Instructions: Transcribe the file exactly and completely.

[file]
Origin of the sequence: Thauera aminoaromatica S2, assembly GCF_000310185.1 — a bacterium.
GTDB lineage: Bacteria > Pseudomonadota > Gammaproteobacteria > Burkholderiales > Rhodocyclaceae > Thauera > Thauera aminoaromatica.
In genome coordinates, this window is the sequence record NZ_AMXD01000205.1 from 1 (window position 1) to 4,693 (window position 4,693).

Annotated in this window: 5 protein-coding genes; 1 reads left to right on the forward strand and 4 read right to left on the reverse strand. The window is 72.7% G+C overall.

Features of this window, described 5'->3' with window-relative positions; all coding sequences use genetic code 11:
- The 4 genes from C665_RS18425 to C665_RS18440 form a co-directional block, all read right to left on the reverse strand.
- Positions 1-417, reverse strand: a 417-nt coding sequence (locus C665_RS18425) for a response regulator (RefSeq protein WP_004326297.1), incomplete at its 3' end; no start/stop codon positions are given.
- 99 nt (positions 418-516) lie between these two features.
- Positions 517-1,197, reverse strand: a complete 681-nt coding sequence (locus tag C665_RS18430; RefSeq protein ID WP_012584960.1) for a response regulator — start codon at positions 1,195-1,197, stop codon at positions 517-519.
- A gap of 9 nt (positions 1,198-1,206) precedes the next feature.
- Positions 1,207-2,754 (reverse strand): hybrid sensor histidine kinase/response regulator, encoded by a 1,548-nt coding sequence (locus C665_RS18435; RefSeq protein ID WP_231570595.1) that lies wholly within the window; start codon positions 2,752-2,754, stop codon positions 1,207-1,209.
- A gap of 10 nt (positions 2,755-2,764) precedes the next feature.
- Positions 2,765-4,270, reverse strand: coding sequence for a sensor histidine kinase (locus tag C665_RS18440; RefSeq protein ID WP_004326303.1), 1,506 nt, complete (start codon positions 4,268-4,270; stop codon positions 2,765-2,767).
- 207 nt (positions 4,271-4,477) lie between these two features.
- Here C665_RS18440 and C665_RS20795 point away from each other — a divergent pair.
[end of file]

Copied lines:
Origin of the sequence: Thauera aminoaromatica S2, assembly GCF_000310185.1 — a bacterium.
GTDB lineage: Bacteria > Pseudomonadota > Gammaproteobacteria > Burkholderiales > Rhodocyclaceae > Thauera > Thauera aminoaromatica.
In genome coordinates, this window is the sequence record NZ_AMXD01000205.1 from 1 (window position 1) to 4,693 (window position 4,693).

Annotated in this window: 5 protein-coding genes; 1 reads left to right on the forward strand and 4 read right to left on the reverse strand. The window is 72.7% G+C overall.

Features of this window, described 5'->3' with window-relative positions; all coding sequences use genetic code 11:
- The 4 genes from C665_RS18425 to C665_RS18440 form a co-directional block, all read right to left on the reverse strand.
- Positions 1-417, reverse strand: a 417-nt coding sequence (locus C665_RS18425) for a response regulator (RefSeq protein WP_004326297.1), incomplete at its 3' end; no start/stop codon positions are given.
- 99 nt (positions 418-516) lie between these two features.
- Positions 517-1,197, reverse strand: a complete 681-nt coding sequence (locus tag C665_RS18430; RefSeq protein ID WP_012584960.1) for a response regulator — start codon at positions 1,195-1,197, stop codon at positions 517-519.
- A gap of 9 nt (positions 1,198-1,206) precedes the next feature.
- Positions 1,207-2,754 (reverse strand): hybrid sensor histidine kinase/response regulator, encoded by a 1,548-nt coding sequence (locus C665_RS18435; RefSeq protein ID WP_231570595.1) that lies wholly within the window; start codon positions 2,752-2,754, stop codon positions 1,207-1,209.
- A gap of 10 nt (positions 2,755-2,764) precedes the next feature.
- Positions 2,765-4,270, reverse strand: coding sequence for a sensor histidine kinase (locus tag C665_RS18440; RefSeq protein ID WP_004326303.1), 1,506 nt, complete (start codon positions 4,268-4,270; stop codon positions 2,765-2,767).
- 207 nt (positions 4,271-4,477) lie between these two features.
- Here C665_RS18440 and C665_RS20795 point away from each other — a divergent pair.